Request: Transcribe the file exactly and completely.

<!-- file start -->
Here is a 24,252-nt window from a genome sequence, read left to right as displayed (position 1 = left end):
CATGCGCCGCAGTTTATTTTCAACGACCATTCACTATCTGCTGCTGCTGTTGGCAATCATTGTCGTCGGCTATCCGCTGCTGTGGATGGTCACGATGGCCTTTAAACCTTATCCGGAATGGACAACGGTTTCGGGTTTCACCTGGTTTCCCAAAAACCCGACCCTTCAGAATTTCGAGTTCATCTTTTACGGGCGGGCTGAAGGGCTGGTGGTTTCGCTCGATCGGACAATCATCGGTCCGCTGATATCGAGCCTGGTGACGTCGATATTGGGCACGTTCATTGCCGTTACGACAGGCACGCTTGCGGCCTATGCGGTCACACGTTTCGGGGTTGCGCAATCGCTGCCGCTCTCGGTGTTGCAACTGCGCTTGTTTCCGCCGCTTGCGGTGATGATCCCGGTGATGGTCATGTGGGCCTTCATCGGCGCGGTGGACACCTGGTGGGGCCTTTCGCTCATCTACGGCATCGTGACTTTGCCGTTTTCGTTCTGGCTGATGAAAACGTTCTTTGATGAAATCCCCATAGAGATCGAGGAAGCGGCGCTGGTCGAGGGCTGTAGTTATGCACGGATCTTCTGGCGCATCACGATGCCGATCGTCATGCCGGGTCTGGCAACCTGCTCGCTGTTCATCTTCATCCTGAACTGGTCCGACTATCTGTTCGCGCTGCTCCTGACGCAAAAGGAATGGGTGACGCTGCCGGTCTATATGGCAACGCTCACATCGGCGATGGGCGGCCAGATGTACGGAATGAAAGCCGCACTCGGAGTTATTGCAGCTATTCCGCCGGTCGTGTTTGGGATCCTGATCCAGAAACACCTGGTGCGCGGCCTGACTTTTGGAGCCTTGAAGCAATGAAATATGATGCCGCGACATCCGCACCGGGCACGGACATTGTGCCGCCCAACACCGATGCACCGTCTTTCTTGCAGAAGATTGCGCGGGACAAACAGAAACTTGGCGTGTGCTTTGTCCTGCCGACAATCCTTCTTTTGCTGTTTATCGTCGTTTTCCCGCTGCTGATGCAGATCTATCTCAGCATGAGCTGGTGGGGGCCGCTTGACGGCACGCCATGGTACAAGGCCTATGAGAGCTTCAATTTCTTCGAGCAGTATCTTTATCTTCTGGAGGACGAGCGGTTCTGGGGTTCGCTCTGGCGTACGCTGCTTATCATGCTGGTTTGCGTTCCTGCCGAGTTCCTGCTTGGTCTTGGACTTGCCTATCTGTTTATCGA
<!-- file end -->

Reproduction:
Here is a 24,252-nt window from a genome sequence, read left to right as displayed (position 1 = left end):
CATGCGCCGCAGTTTATTTTCAACGACCATTCACTATCTGCTGCTGCTGTTGGCAATCATTGTCGTCGGCTATCCGCTGCTGTGGATGGTCACGATGGCCTTTAAACCTTATCCGGAATGGACAACGGTTTCGGGTTTCACCTGGTTTCCCAAAAACCCGACCCTTCAGAATTTCGAGTTCATCTTTTACGGGCGGGCTGAAGGGCTGGTGGTTTCGCTCGATCGGACAATCATCGGTCCGCTGATATCGAGCCTGGTGACGTCGATATTGGGCACGTTCATTGCCGTTACGACAGGCACGCTTGCGGCCTATGCGGTCACACGTTTCGGGGTTGCGCAATCGCTGCCGCTCTCGGTGTTGCAACTGCGCTTGTTTCCGCCGCTTGCGGTGATGATCCCGGTGATGGTCATGTGGGCCTTCATCGGCGCGGTGGACACCTGGTGGGGCCTTTCGCTCATCTACGGCATCGTGACTTTGCCGTTTTCGTTCTGGCTGATGAAAACGTTCTTTGATGAAATCCCCATAGAGATCGAGGAAGCGGCGCTGGTCGAGGGCTGTAGTTATGCACGGATCTTCTGGCGCATCACGATGCCGATCGTCATGCCGGGTCTGGCAACCTGCTCGCTGTTCATCTTCATCCTGAACTGGTCCGACTATCTGTTCGCGCTGCTCCTGACGCAAAAGGAATGGGTGACGCTGCCGGTCTATATGGCAACGCTCACATCGGCGATGGGCGGCCAGATGTACGGAATGAAAGCCGCACTCGGAGTTATTGCAGCTATTCCGCCGGTCGTGTTTGGGATCCTGATCCAGAAACACCTGGTGCGCGGCCTGACTTTTGGAGCCTTGAAGCAATGAAATATGATGCCGCGACATCCGCACCGGGCACGGACATTGTGCCGCCCAACACCGATGCACCGTCTTTCTTGCAGAAGATTGCGCGGGACAAACAGAAACTTGGCGTGTGCTTTGTCCTGCCGACAATCCTTCTTTTGCTGTTTATCGTCGTTTTCCCGCTGCTGATGCAGATCTATCTCAGCATGAGCTGGTGGGGGCCGCTTGACGGCACGCCATGGTACAAGGCCTATGAGAGCTTCAATTTCTTCGAGCAGTATCTTTATCTTCTGGAGGACGAGCGGTTCTGGGGTTCGCTCTGGCGTACGCTGCTTATCATGCTGGTTTGCGTTCCTGCCGAGTTCCTGCTTGGTCTTGGACTTGCCTATCTGTTTATCGA